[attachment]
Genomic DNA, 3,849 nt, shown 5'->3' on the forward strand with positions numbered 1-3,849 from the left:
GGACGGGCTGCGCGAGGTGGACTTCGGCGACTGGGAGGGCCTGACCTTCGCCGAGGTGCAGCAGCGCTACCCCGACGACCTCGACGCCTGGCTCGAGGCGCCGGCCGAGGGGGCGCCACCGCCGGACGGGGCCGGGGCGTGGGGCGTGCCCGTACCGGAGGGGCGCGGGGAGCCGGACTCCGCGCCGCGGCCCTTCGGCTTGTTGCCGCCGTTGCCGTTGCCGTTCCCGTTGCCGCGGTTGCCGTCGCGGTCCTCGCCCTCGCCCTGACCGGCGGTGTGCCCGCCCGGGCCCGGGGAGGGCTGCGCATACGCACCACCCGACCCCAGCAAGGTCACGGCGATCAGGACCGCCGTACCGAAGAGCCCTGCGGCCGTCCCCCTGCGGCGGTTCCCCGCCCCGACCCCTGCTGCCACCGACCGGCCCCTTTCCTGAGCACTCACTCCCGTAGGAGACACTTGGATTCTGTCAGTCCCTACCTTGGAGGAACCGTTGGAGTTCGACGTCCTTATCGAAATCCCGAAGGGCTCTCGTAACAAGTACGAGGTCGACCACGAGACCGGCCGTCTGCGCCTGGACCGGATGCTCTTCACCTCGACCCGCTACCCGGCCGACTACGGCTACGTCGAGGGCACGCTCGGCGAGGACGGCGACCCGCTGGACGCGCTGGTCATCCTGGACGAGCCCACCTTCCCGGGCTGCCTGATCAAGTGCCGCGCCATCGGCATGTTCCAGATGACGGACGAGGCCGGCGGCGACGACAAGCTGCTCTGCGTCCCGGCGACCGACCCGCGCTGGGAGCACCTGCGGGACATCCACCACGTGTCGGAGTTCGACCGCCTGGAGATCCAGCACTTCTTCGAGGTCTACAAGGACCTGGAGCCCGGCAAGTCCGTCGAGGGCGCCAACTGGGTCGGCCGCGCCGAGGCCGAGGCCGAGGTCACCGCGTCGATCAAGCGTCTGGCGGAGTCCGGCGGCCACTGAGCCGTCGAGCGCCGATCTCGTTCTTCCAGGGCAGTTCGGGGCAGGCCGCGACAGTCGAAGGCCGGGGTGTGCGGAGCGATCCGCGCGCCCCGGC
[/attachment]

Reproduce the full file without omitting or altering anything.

Genomic DNA, 3,849 nt, shown 5'->3' on the forward strand with positions numbered 1-3,849 from the left:
GGACGGGCTGCGCGAGGTGGACTTCGGCGACTGGGAGGGCCTGACCTTCGCCGAGGTGCAGCAGCGCTACCCCGACGACCTCGACGCCTGGCTCGAGGCGCCGGCCGAGGGGGCGCCACCGCCGGACGGGGCCGGGGCGTGGGGCGTGCCCGTACCGGAGGGGCGCGGGGAGCCGGACTCCGCGCCGCGGCCCTTCGGCTTGTTGCCGCCGTTGCCGTTGCCGTTCCCGTTGCCGCGGTTGCCGTCGCGGTCCTCGCCCTCGCCCTGACCGGCGGTGTGCCCGCCCGGGCCCGGGGAGGGCTGCGCATACGCACCACCCGACCCCAGCAAGGTCACGGCGATCAGGACCGCCGTACCGAAGAGCCCTGCGGCCGTCCCCCTGCGGCGGTTCCCCGCCCCGACCCCTGCTGCCACCGACCGGCCCCTTTCCTGAGCACTCACTCCCGTAGGAGACACTTGGATTCTGTCAGTCCCTACCTTGGAGGAACCGTTGGAGTTCGACGTCCTTATCGAAATCCCGAAGGGCTCTCGTAACAAGTACGAGGTCGACCACGAGACCGGCCGTCTGCGCCTGGACCGGATGCTCTTCACCTCGACCCGCTACCCGGCCGACTACGGCTACGTCGAGGGCACGCTCGGCGAGGACGGCGACCCGCTGGACGCGCTGGTCATCCTGGACGAGCCCACCTTCCCGGGCTGCCTGATCAAGTGCCGCGCCATCGGCATGTTCCAGATGACGGACGAGGCCGGCGGCGACGACAAGCTGCTCTGCGTCCCGGCGACCGACCCGCGCTGGGAGCACCTGCGGGACATCCACCACGTGTCGGAGTTCGACCGCCTGGAGATCCAGCACTTCTTCGAGGTCTACAAGGACCTGGAGCCCGGCAAGTCCGTCGAGGGCGCCAACTGGGTCGGCCGCGCCGAGGCCGAGGCCGAGGTCACCGCGTCGATCAAGCGTCTGGCGGAGTCCGGCGGCCACTGAGCCGTCGAGCGCCGATCTCGTTCTTCCAGGGCAGTTCGGGGCAGGCCGCGACAGTCGAAGGCCGGGGTGTGCGGAGCGATCCGCGCGCCCCGGC